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A Group of Parents Filed a Civil Rights Complaint Against a School District. Here’s What Happened Next.

AP Photo/Ron Harris

Parental rights organization Parents Defending Education has worked nonstop in recent years to expose school districts across the country for policies and curriculum meant to indoctrinate students. This ranges from curriculum on Critical Race Theory (CRT) to keeping parents in the dark about their children’s names and pronouns at school.

In January, PDE discovered that a Kentucky school district offered an affinity group meant only for “female students who are descendants from Africa." Consequently, PDE filed a complaint with the Department of Education’s Office for Civil Rights (OCR). This was shared with Townhall exclusively. 

This week, PDE shared with Townhall that the OCR will investigate the complaint against Bryan Station High School in Lexington, Kentucky.

“The District has been informed of your complaint allegations and information and documentation has been requested from the District,” a letter from OCR reads (via PDE):

Please be advised that the District must not harass, coerce, intimidate, discriminate, or otherwise retaliate against an individual because that individual asserts a right or privilege under a law enforced by OCR or files a complaint, testifies, or participates in an OCR proceeding. If this happens, the individual may file a retaliation complaint with OCR.

Under the Freedom of Information Act, it may be necessary to release this document and related correspondence and records upon request. If OCR receives such a request, we will seek to protect, to the extent provided by law, personal information.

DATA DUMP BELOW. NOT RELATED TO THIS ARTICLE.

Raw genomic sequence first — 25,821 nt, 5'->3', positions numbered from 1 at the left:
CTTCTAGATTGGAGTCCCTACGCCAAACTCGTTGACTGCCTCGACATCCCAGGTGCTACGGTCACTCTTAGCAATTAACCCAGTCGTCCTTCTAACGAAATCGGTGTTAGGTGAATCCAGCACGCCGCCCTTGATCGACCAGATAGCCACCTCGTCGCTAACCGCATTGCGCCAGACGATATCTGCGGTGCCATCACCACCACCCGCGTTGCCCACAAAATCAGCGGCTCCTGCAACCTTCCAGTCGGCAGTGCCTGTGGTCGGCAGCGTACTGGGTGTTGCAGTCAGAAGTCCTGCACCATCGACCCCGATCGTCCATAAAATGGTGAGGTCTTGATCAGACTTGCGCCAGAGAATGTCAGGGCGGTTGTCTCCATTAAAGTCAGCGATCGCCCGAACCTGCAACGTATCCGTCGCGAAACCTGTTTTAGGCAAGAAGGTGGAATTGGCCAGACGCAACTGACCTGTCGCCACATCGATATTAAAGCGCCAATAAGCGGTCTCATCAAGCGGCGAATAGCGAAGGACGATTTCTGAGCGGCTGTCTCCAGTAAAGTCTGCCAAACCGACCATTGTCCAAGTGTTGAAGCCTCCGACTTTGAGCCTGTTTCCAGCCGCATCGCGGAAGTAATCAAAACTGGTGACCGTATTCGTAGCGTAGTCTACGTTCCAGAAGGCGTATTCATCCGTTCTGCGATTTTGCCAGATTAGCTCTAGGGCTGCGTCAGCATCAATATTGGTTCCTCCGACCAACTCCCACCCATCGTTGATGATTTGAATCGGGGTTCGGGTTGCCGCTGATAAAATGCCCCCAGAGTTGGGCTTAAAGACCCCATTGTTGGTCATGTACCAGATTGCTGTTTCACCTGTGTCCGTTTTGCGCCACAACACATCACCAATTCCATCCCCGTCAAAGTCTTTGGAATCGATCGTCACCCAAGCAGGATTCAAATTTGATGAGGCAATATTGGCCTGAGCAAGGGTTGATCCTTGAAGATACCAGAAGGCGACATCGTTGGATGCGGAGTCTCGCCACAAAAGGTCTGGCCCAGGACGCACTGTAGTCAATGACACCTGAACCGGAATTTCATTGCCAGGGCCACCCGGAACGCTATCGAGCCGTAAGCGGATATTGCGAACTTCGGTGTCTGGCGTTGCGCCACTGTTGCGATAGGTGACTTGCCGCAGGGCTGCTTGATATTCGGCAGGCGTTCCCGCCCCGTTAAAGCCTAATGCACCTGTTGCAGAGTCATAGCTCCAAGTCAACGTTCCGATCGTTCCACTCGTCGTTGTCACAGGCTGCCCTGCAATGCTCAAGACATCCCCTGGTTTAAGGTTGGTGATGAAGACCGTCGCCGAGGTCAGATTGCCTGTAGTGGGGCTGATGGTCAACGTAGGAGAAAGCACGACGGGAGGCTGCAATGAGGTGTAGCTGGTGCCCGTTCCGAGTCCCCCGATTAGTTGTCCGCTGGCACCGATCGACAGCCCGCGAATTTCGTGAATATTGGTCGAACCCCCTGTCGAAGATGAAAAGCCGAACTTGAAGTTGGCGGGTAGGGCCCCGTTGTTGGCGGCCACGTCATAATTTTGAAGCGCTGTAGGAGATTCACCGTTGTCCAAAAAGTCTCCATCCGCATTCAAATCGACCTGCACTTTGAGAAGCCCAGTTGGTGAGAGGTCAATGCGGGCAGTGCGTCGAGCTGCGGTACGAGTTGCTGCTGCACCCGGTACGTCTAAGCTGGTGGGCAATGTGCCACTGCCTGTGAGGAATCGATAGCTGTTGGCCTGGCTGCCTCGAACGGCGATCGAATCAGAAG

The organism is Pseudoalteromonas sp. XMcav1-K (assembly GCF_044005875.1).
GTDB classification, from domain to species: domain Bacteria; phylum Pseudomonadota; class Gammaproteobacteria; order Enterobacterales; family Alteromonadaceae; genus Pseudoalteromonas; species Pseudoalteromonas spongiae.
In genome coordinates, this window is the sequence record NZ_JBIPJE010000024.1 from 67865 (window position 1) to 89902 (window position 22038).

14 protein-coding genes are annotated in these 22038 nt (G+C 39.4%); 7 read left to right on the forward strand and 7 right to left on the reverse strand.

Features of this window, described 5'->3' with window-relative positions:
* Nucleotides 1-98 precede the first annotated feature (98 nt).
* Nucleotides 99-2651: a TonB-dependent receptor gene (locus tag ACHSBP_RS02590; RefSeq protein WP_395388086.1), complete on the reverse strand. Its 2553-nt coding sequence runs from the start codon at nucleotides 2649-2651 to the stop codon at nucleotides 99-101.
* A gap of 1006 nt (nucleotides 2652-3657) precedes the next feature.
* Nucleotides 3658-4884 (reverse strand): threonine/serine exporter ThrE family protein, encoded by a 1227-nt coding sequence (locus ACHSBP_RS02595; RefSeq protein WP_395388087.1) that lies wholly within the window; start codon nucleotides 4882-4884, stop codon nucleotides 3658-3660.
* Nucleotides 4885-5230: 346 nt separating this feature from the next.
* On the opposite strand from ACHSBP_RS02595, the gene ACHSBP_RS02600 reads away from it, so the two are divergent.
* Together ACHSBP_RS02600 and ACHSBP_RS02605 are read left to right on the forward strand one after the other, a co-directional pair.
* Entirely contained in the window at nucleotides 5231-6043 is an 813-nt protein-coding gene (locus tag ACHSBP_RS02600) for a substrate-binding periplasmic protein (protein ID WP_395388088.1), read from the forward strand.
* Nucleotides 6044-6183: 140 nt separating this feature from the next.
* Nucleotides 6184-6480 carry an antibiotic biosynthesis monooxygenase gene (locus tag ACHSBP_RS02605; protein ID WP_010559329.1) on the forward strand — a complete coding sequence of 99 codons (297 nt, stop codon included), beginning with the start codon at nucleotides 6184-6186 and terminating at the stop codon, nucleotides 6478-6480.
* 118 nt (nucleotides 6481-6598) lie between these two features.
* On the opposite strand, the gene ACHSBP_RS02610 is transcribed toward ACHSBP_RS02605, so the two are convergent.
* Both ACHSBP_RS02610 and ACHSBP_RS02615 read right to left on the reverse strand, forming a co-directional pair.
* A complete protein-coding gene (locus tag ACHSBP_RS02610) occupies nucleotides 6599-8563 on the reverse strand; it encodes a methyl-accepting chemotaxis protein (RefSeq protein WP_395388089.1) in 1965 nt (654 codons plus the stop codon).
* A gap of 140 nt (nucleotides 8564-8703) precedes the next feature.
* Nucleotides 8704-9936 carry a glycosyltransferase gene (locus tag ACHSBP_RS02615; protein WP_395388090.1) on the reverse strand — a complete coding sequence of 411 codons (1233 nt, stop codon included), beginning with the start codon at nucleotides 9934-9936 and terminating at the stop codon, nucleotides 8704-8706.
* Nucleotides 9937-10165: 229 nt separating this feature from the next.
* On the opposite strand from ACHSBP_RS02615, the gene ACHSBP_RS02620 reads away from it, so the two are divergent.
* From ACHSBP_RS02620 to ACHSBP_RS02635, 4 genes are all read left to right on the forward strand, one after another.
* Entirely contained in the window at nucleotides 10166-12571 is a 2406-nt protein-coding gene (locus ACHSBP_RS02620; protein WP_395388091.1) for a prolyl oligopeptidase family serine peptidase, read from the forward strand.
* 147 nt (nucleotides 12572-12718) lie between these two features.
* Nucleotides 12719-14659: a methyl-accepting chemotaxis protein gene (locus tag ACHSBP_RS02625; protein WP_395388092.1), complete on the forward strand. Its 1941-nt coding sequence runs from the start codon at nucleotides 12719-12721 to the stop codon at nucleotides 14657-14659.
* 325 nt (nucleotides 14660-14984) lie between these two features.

“Public schools are supposed to be a bastion of diverse ideas and perspectives. However, students in Fayette County Public Schools are denied entry to affinity groups based on their race and sex. This thought process is inherently un-American. I am grateful OCR is investigating this district for its blatant discrimination against students for their immutable traits," Caroline Moore, vice president of PDE, told Townhall.

The school district’s webpage of the affinity group shows that “Daughters of Africa” is meant to “inspire and empower” students, as well as wanting “our students to be proud of the rich continent of Africa and to never forget their heritage.”

“Daughters of Africa is nothing short of unconstitutional, as it unfairly targets students of a specific sex and country of origin,” Moore told Townhall when the complaint was filed.

“Unfortunately, we have seen groups like this trend in districts across the country. If this district has a vested interest in ‘female descendents of Africa’ to align with a book of the same name, shouldn’t this group be open to all and not held in the shadows?” she added. 



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